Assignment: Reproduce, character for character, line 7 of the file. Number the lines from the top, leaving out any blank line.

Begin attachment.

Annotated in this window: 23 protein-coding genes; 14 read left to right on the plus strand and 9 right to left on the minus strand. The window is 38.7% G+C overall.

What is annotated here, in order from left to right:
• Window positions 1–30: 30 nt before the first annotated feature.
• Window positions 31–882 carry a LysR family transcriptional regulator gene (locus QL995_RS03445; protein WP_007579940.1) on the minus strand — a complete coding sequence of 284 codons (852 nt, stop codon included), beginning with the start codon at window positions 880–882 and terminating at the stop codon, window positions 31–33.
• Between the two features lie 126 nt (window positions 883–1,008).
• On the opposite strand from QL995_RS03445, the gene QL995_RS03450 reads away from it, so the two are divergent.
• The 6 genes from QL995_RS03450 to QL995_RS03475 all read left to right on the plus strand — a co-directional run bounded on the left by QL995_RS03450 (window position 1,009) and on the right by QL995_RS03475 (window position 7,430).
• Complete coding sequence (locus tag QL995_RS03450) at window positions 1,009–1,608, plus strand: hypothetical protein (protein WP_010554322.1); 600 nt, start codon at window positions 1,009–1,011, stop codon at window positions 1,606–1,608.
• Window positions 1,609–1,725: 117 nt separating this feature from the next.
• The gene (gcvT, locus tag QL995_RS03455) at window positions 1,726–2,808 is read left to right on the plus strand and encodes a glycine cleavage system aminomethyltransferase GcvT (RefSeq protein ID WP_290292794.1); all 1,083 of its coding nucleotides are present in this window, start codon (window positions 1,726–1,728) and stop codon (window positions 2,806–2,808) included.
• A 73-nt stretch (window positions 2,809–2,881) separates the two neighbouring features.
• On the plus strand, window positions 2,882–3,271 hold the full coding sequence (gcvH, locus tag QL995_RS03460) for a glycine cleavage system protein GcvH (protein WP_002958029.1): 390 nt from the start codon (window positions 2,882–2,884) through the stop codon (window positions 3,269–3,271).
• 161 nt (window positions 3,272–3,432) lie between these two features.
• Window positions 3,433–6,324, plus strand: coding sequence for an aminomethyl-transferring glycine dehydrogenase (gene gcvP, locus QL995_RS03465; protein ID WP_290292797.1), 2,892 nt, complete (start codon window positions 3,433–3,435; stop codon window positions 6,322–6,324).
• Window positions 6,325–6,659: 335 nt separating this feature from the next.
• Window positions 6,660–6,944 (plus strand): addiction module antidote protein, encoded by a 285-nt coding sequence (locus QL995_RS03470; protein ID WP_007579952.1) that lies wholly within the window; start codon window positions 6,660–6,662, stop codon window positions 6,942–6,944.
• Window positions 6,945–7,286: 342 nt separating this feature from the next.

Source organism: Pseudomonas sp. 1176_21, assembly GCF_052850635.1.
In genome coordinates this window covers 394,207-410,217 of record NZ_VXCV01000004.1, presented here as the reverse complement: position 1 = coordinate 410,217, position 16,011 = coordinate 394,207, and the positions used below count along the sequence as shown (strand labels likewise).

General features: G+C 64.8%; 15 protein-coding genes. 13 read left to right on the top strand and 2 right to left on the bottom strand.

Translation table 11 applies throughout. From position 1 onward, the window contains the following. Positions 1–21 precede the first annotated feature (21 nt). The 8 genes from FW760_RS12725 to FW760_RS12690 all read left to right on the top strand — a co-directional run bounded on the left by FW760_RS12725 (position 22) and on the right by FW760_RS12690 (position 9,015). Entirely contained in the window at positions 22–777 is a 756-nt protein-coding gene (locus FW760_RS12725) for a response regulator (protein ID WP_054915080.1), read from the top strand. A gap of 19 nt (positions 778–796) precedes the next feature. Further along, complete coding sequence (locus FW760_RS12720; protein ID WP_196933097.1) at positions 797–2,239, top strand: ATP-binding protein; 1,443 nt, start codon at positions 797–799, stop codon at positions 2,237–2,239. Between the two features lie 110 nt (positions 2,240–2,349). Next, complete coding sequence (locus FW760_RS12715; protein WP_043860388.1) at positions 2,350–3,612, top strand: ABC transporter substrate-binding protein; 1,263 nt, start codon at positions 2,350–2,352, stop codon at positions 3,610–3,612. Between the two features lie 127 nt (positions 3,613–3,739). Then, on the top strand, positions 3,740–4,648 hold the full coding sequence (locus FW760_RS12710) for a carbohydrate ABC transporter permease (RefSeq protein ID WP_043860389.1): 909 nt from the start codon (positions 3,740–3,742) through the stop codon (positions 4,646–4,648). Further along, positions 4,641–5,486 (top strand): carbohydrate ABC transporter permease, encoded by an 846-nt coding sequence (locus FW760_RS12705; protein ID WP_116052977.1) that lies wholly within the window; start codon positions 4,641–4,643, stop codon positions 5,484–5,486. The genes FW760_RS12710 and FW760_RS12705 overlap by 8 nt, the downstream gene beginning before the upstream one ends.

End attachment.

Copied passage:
• The 6 genes from QL995_RS03450 to QL995_RS03475 all read left to right on the plus strand — a co-directional run bounded on the left by QL995_RS03450 (window position 1,009) and on the right by QL995_RS03475 (window position 7,430).